I spoke with local "Amazing Racers" Margie and Luke Adams this afternoon:
Although a $1 million prize slipped out of their grasp at the very end, Colorado Springs’ Luke and Margie Adams say competing on “The Amazing Race” was reward enough.
The mother-and-son team, who recently moved from Monument to Colorado Springs, finished third on the CBS reality show, which aired its season finale Sunday night.
“To actually make it to the final three far exceeds what I hoped to accomplish on the show,” Luke Adams —the show’s first deaf contestant — said through an interpreter.
Eleven teams began the race, which traveled through nine countries. Teams were eliminated at each stop, until the final three rushed to the finish line in Maui, Hawaii.
The final challenge required one member of each team to sort through a giant pile of surfboards to find 11 bearing pictures representing previous legs of the race. Although the Adamses began the task with a sizeable lead, Luke couldn’t find the final picture and siblings Tammy and Victor Jih passed them to win the race.
“I thought I had it in the bag,” Luke Adams, 23, said. “I thought it would be really easy.”
If someone else had to win, though, Margie Adams said she was glad it was the Jihs. The final three teams (former cheerleaders Cara Rosenthal and Jaime Edmondson took second) had become friends on the very first leg of the race in Switzerland, where they split a pizza after the filming finished.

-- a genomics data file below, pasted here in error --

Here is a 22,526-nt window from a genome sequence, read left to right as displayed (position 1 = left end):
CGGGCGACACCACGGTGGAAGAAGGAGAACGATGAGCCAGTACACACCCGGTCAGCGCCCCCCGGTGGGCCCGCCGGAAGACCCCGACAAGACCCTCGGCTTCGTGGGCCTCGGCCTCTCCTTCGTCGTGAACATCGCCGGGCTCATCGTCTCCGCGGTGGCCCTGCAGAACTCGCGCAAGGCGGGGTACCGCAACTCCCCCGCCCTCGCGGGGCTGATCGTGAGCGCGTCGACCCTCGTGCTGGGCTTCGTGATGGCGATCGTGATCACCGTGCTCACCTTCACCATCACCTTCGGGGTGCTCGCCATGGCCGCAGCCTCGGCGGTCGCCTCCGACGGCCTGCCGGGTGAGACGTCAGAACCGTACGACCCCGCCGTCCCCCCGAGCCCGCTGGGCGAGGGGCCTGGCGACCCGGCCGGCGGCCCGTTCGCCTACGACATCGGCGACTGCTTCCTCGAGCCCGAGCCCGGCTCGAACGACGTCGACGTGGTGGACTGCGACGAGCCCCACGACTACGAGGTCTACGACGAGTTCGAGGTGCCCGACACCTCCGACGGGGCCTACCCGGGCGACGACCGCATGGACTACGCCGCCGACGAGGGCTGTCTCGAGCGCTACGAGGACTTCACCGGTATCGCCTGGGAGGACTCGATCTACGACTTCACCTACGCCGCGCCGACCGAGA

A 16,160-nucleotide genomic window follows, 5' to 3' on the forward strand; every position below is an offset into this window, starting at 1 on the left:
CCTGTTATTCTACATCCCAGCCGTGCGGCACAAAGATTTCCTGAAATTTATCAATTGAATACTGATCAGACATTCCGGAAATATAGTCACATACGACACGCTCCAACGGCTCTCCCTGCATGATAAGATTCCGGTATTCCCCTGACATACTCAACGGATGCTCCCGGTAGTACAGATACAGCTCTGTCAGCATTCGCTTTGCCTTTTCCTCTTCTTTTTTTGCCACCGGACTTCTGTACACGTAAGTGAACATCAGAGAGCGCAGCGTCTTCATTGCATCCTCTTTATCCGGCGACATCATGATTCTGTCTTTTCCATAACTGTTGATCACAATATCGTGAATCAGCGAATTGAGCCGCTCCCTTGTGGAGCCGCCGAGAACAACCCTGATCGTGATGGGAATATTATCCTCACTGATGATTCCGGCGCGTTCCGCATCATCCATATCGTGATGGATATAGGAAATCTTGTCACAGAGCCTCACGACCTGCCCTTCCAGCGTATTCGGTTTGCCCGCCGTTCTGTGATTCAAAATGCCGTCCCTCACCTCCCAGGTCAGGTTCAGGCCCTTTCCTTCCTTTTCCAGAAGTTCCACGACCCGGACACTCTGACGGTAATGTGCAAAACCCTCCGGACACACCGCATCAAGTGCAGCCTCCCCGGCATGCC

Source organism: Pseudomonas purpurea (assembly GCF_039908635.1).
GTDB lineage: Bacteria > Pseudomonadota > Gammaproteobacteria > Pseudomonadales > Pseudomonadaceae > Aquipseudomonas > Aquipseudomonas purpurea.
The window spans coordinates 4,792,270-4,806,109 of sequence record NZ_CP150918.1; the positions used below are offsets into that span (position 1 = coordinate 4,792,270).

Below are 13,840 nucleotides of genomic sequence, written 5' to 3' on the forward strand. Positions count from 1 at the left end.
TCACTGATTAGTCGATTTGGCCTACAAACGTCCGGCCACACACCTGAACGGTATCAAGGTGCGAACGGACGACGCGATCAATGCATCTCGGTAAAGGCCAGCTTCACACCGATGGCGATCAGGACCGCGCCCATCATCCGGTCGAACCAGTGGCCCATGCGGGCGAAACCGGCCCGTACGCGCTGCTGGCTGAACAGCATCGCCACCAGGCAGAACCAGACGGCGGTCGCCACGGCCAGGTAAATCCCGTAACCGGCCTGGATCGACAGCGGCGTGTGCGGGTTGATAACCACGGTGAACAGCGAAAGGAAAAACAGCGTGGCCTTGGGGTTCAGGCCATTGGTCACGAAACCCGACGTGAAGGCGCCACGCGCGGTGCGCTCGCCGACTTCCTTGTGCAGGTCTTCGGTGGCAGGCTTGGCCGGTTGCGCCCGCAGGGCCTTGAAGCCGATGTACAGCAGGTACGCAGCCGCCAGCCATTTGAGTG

“I think along the way, we all really helped each other,” she said. “We really have a sincere friendship with those two teams.”
Things weren’t so friendly with another team, sisters LaKisha and Jennifer Hoffman. The Adamses had several shouting matches and one shoving incident with the sisters. They’ve since patched things up, Margie Adams said, but, Luke said, at least it made for good TV.
The breathtaking pace of the race, covering 40,000 miles in 22 days, didn’t leave much time for sightseeing. The one chance they had to catch their breath and take in the views was on a boat trip through Thailand.“
That was really the only opportunity we had in the whole race to sit back,” Margie Adams, 51, said.
Luke Adams’ deafness was never a major obstacle during the race, they said. Even the show’s host, Phil Keoghan, learned some sign language, as did Rosenthal and Edmondson, while other contestants wrote messages to communicate.
“I thought it was so cool that people were willing to learn to communicate,” Luke Adams said.
Now that the final episode has aired, it’s a bit of a letdown, Luke Adams said.
“For me, it’s a little bit sad,” he said. “I was teasing my friends: ‘Maybe I’m going to be eliminated this week.’ I really enjoyed messing with my friends.”
“We had a large group of deaf people who came every week and watched the show with us,” Margie Adams said. “It was the highlight of our week.”
For taking third, the Adamses won $10,000, plus they won three trips along the way for winning stages. They’re planning to split those up.
“We’re definitely not going together,” Margie Adams said. “I think our traveling days together... it’s going to be awhile."